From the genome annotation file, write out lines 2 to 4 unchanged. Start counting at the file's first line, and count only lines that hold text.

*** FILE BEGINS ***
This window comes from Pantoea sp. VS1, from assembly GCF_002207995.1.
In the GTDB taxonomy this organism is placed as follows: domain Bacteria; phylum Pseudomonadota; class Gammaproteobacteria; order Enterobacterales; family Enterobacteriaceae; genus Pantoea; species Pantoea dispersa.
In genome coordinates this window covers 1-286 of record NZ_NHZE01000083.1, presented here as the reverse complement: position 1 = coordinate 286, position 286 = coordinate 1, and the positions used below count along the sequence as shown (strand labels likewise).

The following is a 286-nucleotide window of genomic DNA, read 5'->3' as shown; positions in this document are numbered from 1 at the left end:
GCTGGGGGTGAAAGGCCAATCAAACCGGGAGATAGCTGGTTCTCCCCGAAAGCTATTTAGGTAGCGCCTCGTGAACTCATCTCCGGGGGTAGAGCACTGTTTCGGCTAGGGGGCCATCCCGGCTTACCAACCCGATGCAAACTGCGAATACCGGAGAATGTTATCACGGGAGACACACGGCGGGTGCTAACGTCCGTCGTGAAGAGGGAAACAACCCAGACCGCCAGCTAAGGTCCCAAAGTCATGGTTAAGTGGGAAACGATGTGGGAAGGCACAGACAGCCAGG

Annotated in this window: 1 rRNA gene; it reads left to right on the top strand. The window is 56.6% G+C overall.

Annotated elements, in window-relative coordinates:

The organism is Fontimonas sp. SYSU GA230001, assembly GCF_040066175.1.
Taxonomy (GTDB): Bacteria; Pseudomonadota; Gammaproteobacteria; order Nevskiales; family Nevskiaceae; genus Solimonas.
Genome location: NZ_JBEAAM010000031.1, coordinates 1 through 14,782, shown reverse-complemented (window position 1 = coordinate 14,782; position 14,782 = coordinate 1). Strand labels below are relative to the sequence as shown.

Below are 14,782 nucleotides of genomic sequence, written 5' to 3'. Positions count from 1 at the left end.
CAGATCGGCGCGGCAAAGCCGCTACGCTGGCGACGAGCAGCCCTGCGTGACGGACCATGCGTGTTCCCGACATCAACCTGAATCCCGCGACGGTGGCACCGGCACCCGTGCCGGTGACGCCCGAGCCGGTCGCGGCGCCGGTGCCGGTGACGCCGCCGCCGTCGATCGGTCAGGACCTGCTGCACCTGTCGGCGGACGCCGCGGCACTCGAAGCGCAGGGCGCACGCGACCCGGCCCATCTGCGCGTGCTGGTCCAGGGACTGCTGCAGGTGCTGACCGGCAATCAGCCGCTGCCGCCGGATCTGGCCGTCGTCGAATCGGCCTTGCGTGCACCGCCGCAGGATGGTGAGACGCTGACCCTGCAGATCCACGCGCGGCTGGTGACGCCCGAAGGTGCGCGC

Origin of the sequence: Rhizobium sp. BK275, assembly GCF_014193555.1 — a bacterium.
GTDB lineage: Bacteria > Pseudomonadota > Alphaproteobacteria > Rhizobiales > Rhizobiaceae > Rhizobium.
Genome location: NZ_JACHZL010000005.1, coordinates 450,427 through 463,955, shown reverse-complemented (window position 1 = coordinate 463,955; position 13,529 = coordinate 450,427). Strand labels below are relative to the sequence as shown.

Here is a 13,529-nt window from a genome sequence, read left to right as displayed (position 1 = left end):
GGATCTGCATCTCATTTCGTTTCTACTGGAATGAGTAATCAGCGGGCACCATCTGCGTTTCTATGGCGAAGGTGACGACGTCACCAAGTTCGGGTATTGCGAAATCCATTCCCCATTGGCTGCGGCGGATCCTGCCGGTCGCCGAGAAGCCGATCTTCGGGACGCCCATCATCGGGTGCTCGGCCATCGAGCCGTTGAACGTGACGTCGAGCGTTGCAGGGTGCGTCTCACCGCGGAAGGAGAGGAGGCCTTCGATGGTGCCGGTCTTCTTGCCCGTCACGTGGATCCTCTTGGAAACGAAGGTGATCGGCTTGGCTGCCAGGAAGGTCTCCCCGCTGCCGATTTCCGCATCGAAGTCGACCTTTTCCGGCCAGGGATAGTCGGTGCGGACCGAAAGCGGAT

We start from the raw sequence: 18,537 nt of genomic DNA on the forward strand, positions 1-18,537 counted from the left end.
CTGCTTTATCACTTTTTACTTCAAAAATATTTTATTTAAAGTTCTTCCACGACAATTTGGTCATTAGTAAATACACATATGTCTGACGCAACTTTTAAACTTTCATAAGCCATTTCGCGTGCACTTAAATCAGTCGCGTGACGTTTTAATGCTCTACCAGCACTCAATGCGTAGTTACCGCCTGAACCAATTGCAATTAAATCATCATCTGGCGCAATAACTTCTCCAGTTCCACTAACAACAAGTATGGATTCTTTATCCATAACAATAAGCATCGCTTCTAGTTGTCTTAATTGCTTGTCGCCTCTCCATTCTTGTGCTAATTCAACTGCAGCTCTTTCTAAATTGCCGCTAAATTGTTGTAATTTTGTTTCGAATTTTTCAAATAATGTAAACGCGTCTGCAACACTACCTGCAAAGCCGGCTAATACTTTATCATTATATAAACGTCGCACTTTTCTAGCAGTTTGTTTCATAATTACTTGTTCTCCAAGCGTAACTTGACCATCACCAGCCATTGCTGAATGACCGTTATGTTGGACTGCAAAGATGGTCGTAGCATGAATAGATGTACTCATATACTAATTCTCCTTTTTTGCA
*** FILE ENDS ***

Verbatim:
In the GTDB taxonomy this organism is placed as follows: domain Bacteria; phylum Pseudomonadota; class Gammaproteobacteria; order Enterobacterales; family Enterobacteriaceae; genus Pantoea; species Pantoea dispersa.
In genome coordinates this window covers 1-286 of record NZ_NHZE01000083.1, presented here as the reverse complement: position 1 = coordinate 286, position 286 = coordinate 1, and the positions used below count along the sequence as shown (strand labels likewise).

The following is a 286-nucleotide window of genomic DNA, read 5'->3' as shown; positions in this document are numbered from 1 at the left end: